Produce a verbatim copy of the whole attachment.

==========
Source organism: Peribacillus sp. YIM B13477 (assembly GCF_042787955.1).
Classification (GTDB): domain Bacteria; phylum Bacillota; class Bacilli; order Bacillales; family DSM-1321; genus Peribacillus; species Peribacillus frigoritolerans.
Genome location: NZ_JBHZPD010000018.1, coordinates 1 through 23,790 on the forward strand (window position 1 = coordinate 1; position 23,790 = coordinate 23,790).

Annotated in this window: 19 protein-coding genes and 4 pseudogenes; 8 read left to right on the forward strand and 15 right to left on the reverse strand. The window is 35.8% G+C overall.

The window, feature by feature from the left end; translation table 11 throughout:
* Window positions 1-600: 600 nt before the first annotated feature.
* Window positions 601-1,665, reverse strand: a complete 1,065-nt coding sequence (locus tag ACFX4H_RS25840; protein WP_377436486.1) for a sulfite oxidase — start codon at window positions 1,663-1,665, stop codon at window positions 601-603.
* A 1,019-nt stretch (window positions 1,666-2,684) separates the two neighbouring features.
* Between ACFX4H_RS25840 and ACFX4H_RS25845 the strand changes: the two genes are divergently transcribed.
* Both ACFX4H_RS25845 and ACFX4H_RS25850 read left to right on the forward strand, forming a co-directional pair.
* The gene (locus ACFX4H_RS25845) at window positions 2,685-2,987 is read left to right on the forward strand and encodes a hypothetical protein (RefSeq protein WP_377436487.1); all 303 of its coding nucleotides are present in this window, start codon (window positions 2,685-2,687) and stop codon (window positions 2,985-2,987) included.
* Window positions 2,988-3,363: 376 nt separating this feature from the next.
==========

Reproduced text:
Source organism: Peribacillus sp. YIM B13477 (assembly GCF_042787955.1).
Classification (GTDB): domain Bacteria; phylum Bacillota; class Bacilli; order Bacillales; family DSM-1321; genus Peribacillus; species Peribacillus frigoritolerans.
Genome location: NZ_JBHZPD010000018.1, coordinates 1 through 23,790 on the forward strand (window position 1 = coordinate 1; position 23,790 = coordinate 23,790).

Annotated in this window: 19 protein-coding genes and 4 pseudogenes; 8 read left to right on the forward strand and 15 right to left on the reverse strand. The window is 35.8% G+C overall.

The window, feature by feature from the left end; translation table 11 throughout:
* Window positions 1-600: 600 nt before the first annotated feature.
* Window positions 601-1,665, reverse strand: a complete 1,065-nt coding sequence (locus tag ACFX4H_RS25840; protein WP_377436486.1) for a sulfite oxidase — start codon at window positions 1,663-1,665, stop codon at window positions 601-603.
* A 1,019-nt stretch (window positions 1,666-2,684) separates the two neighbouring features.
* Between ACFX4H_RS25840 and ACFX4H_RS25845 the strand changes: the two genes are divergently transcribed.
* Both ACFX4H_RS25845 and ACFX4H_RS25850 read left to right on the forward strand, forming a co-directional pair.
* The gene (locus ACFX4H_RS25845) at window positions 2,685-2,987 is read left to right on the forward strand and encodes a hypothetical protein (RefSeq protein WP_377436487.1); all 303 of its coding nucleotides are present in this window, start codon (window positions 2,685-2,687) and stop codon (window positions 2,985-2,987) included.
* Window positions 2,988-3,363: 376 nt separating this feature from the next.